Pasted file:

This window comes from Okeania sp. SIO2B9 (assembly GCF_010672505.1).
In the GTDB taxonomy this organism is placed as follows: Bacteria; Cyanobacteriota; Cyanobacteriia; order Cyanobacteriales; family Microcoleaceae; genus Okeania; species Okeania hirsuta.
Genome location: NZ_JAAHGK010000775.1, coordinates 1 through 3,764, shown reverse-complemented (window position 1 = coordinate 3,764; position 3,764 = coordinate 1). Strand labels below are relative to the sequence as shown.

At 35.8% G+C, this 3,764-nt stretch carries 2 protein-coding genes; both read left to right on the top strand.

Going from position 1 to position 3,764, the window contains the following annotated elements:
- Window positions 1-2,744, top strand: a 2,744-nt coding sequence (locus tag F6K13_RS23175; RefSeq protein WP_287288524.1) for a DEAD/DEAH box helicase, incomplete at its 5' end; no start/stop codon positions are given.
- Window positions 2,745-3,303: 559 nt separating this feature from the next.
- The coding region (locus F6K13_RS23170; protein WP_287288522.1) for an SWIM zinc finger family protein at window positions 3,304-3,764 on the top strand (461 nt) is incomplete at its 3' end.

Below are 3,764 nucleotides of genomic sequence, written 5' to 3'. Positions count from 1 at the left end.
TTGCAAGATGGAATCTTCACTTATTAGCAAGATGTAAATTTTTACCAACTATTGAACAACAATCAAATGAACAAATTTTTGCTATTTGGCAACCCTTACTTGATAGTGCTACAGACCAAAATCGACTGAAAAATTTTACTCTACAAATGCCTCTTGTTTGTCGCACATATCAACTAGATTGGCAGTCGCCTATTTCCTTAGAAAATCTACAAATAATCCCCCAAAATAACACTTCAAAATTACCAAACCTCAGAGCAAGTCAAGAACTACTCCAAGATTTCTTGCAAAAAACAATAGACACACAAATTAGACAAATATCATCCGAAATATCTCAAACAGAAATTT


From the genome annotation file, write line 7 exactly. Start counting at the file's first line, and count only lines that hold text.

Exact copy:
- Window positions 2,745-3,303: 559 nt separating this feature from the next.